Perhaps the least subtle change in this adaptation of the franchise is the number of infantry “kits” or classes, which have been abbreviated from the original five down to three condensed load outs. Gone are the traditional medic and support classes form previous titles, having been replaced Halo-like regenerative health, and perhaps more surprisingly, unlimited ammunition. This results in the following three classes: Infantry, Riflemen, and Scout. The Infantry kit contains a submachine gun, an anti-vehicle bazooka, hand grenades, and a wrench to repair friendly vehicles; The Rifleman carries a “long range” semi-automatic rifle, rifle grenades, hand grenades, and a bayonet; Finally, the Scout carries a sniper rifle, a side arm, “ex pack” explosives, and a sword or bayonet depending on the army.

Either there's a UFO that hates America, or a rocket is about to disrupt this beach invasion.

The kit selection in 1943 raises my first major complaint. DICE once claimed that the sparse selection of infantry kits in 1943 was an issue of balance, yet, the kits offered up by this release seem to miss that mark completely. The Riflemen kit is the only ground-and-pound kit worth selecting. The two SMG’s feel like pellet guns compared to the Riflemen’s “M1 Garand” and its Japanese counterpart. This isn’t just an issue of damage, either, but owes many thanks to the total lack of deviation in the two rifles. When fired from the hip, they’re virtually laser beams, and it only takes a couple of shots (pew-pew) to take down an opponent. This is a major issue, especially when one of the three classes is best suited for the lone wolf. The result is a game where the only reason to ever use the “Infantry” kit is for its wrench and rocket launcher.

This is hardly the only area where this game simply comes up short. While there is a squad system in place, it’s limited to a four player cap, which puts a heavy limitation on you and your friends list. They’ve also removed the prone stance (also missing in Modern Combat and Bad Company), which is pretty frustrating when you’re trying to duck for cover behind some sandbags. These exclusions are not entirely game breaking, but as a long time fan of the franchise in question, it does make me wonder where DICE plans to take Battlefield in the future.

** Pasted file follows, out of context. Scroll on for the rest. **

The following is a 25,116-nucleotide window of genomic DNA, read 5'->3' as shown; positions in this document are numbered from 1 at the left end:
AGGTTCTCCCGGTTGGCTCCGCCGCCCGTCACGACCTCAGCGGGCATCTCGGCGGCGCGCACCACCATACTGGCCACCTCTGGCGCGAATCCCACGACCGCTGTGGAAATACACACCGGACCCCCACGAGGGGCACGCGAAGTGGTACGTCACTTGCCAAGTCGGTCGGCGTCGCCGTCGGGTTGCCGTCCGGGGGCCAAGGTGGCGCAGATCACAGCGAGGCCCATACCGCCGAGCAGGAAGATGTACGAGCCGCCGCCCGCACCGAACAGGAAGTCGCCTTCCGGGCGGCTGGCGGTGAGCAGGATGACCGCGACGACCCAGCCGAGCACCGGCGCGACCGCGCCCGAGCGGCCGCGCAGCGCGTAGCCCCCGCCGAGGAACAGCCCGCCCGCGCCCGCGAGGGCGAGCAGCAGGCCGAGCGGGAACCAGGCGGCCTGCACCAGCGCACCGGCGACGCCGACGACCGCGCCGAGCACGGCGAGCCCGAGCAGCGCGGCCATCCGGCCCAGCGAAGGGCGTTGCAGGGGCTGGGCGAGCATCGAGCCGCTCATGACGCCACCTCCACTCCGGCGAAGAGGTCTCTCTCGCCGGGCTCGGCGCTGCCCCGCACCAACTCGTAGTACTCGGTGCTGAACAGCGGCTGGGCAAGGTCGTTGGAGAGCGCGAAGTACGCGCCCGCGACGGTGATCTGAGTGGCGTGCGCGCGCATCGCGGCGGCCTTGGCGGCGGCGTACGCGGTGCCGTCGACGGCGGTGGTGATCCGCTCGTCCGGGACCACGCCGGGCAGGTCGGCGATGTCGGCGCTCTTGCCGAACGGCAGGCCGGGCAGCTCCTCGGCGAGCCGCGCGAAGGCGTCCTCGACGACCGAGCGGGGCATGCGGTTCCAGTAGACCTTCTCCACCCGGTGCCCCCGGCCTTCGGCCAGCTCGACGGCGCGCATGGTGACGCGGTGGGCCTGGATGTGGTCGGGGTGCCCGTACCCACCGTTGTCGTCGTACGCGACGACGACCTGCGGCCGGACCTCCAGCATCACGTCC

Wake Island returns yet again.

These types of reductions are so commonplace that it becomes difficult not to think of this game as Battlefield Jr.. The franchise arguably hit its peak with Battlefield 2 way back in 2005. With every post-BF2 release, DICE has attempted to simplify the gameplay. In doing so, they’ve opened their brand of thrilling multiplayer gameplay up to a wider audience, but have also risked alienating their core fan-base. If you have no preconceptions (or can check them at the door) about what a Battlefield game should be, than you’re more likely to enjoy Battlefield 1943. If you’re among the uninitiated, this is a great way to break into one of the best FPS franchises ever developed.

It’s also worth noting that an expanded version of this title will ship later this year (September) for Windows, and that it’s very likely that further DLC, including new maps will appear in the future. A 30 minute trial is also available on both Xbox Live and The Playstation Network.

Having contemplated Battlefield 1943’s shortcomings, it would be easy to see how I might come to a negative conclusion. The truth, however, is that I think that this is a pretty solid game and well worth your attention, especially for the asking price of $15. It may fall short of the benchmarks that the franchise has built in the past, but it also creates a faithful reproduction of the thrills that made it famous—without the learning curve that may have turned new players off.

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2 comments
Phaethon
Phaethon

I do remember someone at EA or DICE saying recently that Battlefield 3 would "blow people away", so they must at least be thinking about it.

Bill
Bill

I thought this article was a nice read and explained a few things about the game. I wonder though, how come it's such a long pre-order ahead of release for PC. Also do you know if there will be a bf3 released in the future. Bad company seems okay but there alot of flying die hards like my self who don't want to be limited just ground pounding. Thanks for the article.